The Wayfarer on The Open Road ( Audio Book )

The Wayfarer on The Open Road – Ralph Waldo Trine / Chapter One

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The book contains 16 chapters , Total length  1hr 7min

Ralph Waldo Trine

The Wayfarer on the Open Road

To be observed today, to be changed tomorrow, or abandoned, according to tomorrows light.

To live to our highest in all things that pertain to us, and to lend a hand as best we can to all others for this same end.

To aid in righting the wrongs that cross our path by pointing the wrong-doer to a better way, and thus aid him in becoming a power for good.

To turn toward and to keep our faces always to the light, knowing that we are then always safe, and that we shall travel with joy the open road.

To love the fields and the wild flowers, the stars, the far-open sea, the soft, warm earth, and to live much with them alone; but to love struggling and weary men and women and every pulsing, living creature better.

To do our own thinking, listening quietly to the opinions of others, but to be sufficiently men and women to act always upon our own convictions. To do our duty as we see it, regardless of the opinions of others-seeming gain or loss, temporary blame or praise.

To remain in nature always sweet and simple and humble and therefore strong.

To play the part of neither fool nor knave by attempting to Judge another, but to give that same time to living more worthily ourselves.

To get up immediately when we stumble, face again to the light, and travel on without wasting even a moment in regret.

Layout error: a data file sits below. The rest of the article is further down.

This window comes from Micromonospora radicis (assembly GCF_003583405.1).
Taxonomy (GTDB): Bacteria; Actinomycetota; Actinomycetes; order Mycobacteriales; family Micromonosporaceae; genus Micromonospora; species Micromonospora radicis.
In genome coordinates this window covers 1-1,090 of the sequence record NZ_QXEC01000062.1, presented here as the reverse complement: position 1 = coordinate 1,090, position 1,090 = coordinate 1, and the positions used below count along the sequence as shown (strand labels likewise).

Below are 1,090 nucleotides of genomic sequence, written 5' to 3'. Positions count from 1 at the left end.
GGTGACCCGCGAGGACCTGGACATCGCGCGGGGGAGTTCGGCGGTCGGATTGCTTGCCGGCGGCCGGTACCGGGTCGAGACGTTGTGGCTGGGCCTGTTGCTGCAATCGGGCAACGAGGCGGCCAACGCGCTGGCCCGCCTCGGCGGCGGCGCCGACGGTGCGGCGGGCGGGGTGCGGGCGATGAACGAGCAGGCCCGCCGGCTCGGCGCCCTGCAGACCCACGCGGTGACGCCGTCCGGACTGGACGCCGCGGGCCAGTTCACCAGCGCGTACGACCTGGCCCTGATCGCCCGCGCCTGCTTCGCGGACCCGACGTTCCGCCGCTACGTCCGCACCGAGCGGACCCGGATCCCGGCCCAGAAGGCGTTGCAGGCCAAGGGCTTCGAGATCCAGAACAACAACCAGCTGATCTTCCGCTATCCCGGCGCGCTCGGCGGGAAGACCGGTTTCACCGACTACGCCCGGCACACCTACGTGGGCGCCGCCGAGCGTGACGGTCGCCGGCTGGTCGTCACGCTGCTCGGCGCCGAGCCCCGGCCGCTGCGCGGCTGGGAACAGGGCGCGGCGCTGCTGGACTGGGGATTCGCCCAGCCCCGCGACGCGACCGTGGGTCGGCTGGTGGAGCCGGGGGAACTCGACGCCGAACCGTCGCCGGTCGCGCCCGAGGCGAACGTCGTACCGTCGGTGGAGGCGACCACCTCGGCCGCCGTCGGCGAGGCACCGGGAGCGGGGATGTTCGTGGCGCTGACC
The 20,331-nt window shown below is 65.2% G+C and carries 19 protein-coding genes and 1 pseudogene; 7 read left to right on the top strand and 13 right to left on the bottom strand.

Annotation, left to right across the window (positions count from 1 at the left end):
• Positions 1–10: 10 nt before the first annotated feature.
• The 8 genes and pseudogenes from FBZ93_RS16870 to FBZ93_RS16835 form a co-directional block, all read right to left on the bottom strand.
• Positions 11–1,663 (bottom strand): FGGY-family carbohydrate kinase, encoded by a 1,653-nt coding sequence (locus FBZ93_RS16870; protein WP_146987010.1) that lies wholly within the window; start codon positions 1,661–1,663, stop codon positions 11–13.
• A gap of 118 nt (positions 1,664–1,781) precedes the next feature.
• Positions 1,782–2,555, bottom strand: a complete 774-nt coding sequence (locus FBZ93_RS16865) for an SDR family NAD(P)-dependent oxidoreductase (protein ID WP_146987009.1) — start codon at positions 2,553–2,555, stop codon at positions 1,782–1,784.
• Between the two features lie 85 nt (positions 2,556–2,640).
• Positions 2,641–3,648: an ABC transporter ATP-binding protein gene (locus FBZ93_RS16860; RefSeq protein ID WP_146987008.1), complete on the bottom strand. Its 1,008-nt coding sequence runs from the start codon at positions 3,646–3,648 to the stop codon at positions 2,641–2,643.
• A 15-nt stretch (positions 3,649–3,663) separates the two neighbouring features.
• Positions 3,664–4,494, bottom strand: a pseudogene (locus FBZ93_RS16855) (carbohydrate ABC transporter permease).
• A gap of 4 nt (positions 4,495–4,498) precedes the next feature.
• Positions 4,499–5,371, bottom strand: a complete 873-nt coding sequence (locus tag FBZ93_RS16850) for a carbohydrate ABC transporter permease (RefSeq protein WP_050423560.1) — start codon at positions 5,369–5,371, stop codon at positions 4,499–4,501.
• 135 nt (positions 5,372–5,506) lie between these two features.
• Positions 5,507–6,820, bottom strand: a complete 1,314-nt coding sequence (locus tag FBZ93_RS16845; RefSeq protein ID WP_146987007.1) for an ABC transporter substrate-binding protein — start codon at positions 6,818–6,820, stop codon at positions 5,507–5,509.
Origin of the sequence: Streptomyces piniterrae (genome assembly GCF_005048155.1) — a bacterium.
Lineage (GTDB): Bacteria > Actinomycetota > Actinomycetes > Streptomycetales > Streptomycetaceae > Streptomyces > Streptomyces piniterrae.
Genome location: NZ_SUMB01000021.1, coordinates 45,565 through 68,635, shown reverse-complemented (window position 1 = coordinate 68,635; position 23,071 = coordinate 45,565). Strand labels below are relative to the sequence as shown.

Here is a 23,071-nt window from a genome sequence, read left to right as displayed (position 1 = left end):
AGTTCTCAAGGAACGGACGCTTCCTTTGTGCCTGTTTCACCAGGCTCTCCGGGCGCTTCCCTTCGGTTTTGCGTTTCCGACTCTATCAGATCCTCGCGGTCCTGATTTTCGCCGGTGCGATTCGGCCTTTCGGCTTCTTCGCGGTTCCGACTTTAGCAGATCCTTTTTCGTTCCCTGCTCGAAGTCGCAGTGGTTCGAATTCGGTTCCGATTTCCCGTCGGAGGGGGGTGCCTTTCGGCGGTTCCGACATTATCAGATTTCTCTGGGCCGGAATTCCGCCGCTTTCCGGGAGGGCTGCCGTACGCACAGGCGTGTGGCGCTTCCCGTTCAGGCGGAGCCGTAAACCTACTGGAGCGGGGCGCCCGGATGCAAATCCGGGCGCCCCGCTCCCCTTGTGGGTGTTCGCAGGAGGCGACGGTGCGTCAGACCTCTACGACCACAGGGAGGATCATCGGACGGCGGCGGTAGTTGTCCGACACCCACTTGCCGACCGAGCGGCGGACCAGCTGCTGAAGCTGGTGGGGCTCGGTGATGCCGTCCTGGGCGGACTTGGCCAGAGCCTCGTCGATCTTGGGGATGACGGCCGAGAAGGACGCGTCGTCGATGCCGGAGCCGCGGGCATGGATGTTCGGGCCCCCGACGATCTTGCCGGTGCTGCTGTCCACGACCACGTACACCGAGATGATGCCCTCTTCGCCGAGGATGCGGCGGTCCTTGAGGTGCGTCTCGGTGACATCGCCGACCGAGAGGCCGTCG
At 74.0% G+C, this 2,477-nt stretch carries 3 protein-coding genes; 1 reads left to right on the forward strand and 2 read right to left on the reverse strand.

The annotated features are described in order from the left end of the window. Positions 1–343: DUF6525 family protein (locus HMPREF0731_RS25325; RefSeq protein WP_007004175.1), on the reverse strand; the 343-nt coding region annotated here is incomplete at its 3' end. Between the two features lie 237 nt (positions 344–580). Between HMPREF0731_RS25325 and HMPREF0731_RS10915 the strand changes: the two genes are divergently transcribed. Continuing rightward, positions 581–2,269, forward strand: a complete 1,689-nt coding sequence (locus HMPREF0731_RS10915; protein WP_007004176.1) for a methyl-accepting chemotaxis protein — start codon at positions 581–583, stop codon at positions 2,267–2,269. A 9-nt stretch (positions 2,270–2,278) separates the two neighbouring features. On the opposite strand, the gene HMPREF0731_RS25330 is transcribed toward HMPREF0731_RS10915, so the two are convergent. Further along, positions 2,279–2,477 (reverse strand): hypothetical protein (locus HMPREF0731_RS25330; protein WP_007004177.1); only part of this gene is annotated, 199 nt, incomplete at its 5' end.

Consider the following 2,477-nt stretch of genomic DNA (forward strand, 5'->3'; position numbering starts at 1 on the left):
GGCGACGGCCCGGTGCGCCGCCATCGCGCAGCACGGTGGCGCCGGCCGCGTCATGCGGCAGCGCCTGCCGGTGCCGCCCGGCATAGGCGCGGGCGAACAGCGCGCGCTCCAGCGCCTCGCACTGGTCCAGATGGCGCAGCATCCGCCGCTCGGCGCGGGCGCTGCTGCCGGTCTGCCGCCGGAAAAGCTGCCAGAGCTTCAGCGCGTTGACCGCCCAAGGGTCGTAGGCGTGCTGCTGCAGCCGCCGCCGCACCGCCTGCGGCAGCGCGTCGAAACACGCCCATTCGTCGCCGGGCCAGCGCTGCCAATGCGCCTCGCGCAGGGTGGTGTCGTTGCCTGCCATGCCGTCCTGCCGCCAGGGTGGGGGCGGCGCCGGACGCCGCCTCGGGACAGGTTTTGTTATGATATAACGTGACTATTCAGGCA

To love and to hold due reverence for all people and all things, but to stand in awe or fear of nothing save our own wrong doing.

To recognize the good lying at the heart of all people, of all things, waiting for expression all in its own good way and time.

To know that it is the middle ground that brings pleasure and satisfaction, and that excesses have to be paid for always with heavy and sometimes with frightful costs. To know that work, occupation, something definite and useful to do, is one of the established conditions of happiness in life.

To realize always clearly that thoughts are forces, that like creates like and like attracts like, and that to determine one’s thinking therefore is to determine his life.

To take and to live always in the attitude of mind that compels gladness, looking for and thus drawing to us continually the best in all people and all things, being thereby the creators of our own good fortunes.

To know that the ever-conscious realization of the essential oneness of each life with the Divine Life is the Greatest of all knowledge, and that to open ourselves as opportune channels for the Divine Power to work in and through us is the open door to the highest attainment, and to the best there is in life.

In brief- to be honest, to be fearless, to be just, joyous, kind. This will make our part in life’s great and as yet not fully understood play one of greatest glory, and we need then stand in fear of nothing-life nor death; for death is life. Or rather, it is the quick transition to fife in another form; the putting off of the old coat and the putting on of the new; a passing not from light to darkness, but from light to light according as we have lived here; a taking up of life in another form where we leave it off here; a part in life not to be shunned or dreaded or feared, but to be welcomed with a glad and ready smile when it comes in its own good way and time.

1. To live to our highest in all things that pertain to us, and to lend a hand as best we can to all others for this same end.

DOES it pay? Are there any real, substantial reasons that we live to our highest?